edit: I don't really understand why this answer was voted down. I have used MS access dbs with Delphi several times and it worked well. It is not meant for heavy multiuser installations, of course and it isn't the fastest around, but that wasn't a requirement in the question.

  • I did above yours! :) – John J Jul 28 '09 at 14:58
  • Access perhaps isn't a bad solution for an app this size. Its been a while but I don't think I want to go that way again. Last time I used Delphi with Access I had to create a DLL in VB4 to get around Delphi issues with either creating or modifying the structure of an Access database (its been a while so this issues probably been fixed) also had to rename the file extension because people couldn't use Outlook to email databases or exported records (Outlook by default blocks sending or opening attached MDB files). – TheSteven Jul 29 '09 at 2:12
  • @TheSteven: I never needed Visual Basic for anything in my projects. It is possible to create tables, add columns, create indexes and primary/foreign keys, even to add comments to columns in Delphi, if you want to (I usually just ship an empty database with the application that I use for a template.). The only thing I never managed to do was adding a comment to tables. It certainly beats having to ship the BDE. – dummzeuch Jul 29 '09 at 5:38
  • Did a little checking. There's been a number of major updates since I last used it. Access would probably be fine and is worth considering. – TheSteven Jul 29 '09 at 14:52

DBISAM and Elevate are great.


My other option is Dbase IV,V format with full-multi user support auto edit refresh stuff. I recommended Topaz from www.softsci.com

I uses it for multi-user and desktop application. Database never crashes and handle under million records in a breeze.



Using MySQL embedded (libmysqld.dll) is easy and convinient.

But you do NOT have a right to redistribute libmysqld.dll with your app unless you either:

  1. open your app source code to the whole world (GPL license) or
  2. buy commercial license from MySQL (now SUN) – it is not clear how much it costs

Like Steve, I too am interested in an easy to use database tool. I've not really programmed that much in Delphi for the past 5-6 years. I started out with Turbo Pascal 3.0, went to TP5 bought TP6 called Borland the next day and downgraded to TP5.5. I purchased Delphi 3 Professional, upgraded to Delphi 5 Enterprise and that is what I currently have. I just downloaded a trial version of Delphi 2010.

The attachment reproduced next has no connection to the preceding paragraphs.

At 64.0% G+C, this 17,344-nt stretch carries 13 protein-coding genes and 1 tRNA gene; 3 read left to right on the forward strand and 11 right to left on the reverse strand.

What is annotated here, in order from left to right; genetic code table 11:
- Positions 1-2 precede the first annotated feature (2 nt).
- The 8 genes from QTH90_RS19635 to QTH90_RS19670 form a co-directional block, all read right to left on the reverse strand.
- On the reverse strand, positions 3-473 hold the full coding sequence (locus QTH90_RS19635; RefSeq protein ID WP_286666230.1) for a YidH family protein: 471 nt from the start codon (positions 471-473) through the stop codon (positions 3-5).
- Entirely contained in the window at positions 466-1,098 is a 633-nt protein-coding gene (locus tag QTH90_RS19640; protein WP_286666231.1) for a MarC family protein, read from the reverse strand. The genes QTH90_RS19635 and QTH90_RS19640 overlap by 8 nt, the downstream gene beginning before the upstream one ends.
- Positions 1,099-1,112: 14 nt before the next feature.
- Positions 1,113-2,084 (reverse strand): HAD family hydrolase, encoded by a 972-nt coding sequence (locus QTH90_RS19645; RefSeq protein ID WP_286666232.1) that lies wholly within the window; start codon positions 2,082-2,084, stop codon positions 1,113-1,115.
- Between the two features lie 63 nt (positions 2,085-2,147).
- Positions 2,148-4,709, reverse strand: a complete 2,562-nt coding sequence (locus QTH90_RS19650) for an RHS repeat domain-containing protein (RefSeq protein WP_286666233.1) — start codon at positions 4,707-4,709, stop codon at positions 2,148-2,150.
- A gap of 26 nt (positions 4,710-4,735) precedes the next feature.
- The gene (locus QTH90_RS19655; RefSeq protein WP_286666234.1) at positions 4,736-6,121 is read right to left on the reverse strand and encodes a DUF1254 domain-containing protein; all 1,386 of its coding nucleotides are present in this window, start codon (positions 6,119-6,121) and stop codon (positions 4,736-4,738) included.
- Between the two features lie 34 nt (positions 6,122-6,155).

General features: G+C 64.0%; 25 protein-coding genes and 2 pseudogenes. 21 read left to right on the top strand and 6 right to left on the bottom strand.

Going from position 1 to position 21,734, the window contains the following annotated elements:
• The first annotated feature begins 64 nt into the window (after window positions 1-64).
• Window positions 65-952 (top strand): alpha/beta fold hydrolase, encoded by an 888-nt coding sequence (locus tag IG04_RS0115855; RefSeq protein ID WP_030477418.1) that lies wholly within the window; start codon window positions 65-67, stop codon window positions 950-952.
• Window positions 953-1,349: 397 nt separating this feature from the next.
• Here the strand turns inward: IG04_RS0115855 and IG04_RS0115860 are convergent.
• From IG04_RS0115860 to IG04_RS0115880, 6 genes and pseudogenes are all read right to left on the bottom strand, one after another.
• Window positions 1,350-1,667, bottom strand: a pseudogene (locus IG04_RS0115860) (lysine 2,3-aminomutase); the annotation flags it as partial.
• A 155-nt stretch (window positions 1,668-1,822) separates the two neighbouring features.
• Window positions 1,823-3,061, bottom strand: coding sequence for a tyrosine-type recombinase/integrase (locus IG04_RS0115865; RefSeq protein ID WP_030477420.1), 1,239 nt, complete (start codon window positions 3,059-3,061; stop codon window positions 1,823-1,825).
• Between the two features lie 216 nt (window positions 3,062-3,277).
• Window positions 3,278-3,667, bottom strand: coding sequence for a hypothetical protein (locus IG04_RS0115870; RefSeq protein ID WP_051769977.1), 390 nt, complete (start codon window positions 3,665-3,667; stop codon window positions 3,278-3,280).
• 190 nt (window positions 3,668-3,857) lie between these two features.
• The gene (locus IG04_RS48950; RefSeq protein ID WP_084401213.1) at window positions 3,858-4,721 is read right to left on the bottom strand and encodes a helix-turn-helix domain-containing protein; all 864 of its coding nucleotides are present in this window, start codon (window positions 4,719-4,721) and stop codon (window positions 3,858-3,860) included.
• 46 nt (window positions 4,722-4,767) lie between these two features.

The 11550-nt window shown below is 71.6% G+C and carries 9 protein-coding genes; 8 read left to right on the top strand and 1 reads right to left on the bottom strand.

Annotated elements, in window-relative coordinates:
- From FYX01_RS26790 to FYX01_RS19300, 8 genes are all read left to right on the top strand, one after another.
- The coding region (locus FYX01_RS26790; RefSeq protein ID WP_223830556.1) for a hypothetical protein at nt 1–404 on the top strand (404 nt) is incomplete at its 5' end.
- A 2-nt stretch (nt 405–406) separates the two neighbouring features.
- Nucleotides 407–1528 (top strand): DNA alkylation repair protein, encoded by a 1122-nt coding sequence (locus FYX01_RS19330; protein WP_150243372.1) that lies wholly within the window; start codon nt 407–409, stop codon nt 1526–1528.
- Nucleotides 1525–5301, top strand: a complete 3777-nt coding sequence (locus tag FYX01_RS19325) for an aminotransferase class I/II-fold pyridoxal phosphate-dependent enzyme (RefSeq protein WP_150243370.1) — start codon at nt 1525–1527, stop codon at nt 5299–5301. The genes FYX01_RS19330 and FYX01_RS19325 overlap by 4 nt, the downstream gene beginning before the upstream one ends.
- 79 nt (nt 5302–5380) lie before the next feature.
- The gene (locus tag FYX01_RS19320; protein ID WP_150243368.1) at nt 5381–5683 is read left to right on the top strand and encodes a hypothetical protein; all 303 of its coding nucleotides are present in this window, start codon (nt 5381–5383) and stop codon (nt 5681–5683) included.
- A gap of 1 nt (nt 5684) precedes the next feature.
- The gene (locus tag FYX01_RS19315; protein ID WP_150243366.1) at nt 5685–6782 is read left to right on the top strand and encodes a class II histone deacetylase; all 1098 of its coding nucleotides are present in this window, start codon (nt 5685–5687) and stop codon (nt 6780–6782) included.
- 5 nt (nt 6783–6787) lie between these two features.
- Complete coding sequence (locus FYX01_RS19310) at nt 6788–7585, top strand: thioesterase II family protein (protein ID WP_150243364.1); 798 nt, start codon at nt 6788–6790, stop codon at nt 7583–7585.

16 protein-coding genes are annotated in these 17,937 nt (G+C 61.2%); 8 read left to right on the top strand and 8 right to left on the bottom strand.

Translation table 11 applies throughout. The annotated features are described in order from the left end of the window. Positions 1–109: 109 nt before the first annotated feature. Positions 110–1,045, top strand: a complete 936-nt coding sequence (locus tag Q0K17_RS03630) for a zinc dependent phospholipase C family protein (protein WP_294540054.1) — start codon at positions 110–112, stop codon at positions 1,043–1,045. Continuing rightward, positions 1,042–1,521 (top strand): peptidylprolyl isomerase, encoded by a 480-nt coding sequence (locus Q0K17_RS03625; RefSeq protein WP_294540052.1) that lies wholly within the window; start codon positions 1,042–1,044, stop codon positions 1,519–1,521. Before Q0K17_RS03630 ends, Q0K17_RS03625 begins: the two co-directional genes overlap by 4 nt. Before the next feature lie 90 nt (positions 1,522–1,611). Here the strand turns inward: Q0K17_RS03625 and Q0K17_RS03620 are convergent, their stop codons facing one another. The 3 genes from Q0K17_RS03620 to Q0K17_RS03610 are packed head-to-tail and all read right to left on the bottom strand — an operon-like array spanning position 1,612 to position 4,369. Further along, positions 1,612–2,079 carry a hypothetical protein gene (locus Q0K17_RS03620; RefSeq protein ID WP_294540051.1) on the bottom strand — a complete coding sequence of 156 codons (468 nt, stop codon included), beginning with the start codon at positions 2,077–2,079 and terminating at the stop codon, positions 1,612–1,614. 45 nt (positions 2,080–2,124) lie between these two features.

I've been frustrated with the lack of easy to use and easy to deploy databases that Delphi interacts with. I love SQL and I want my SQL code to be inside stored procesures. I want to be able to test my SQL code and validate my data both inside and outside my application.

I've just spent the past 2.5 hours looking at ElevateDB and reading the Forums. I'm very impressed with the way they answer user questions. I'm hoping this product will work the way I think it will. I just signed up for a trial download.


If NexusDB is too expensive you could try FlashFiler, which is a free open source database written in Delphi. I think it is an ancestor of NexusDB. It has had very little maintenance since it became open source, but it is well documented and meets all your requirements.

FlashFiler is free, supports blobs, very large numbers of records, indexes and tables. It can be embedded in a single-executable program (with no DLLs required), or run as a multi-user client-server database. It is fast and provides both SQL and record level access. There is some light built-in encryption or you can add your own routines.

For example, I have a program with it embedded as a single-user database and the executable is 3MB and it does not require any DLLs. This accesses 50 tables of total size 15MB very easily. (I also use FlashFiler with much larger client-server databases.)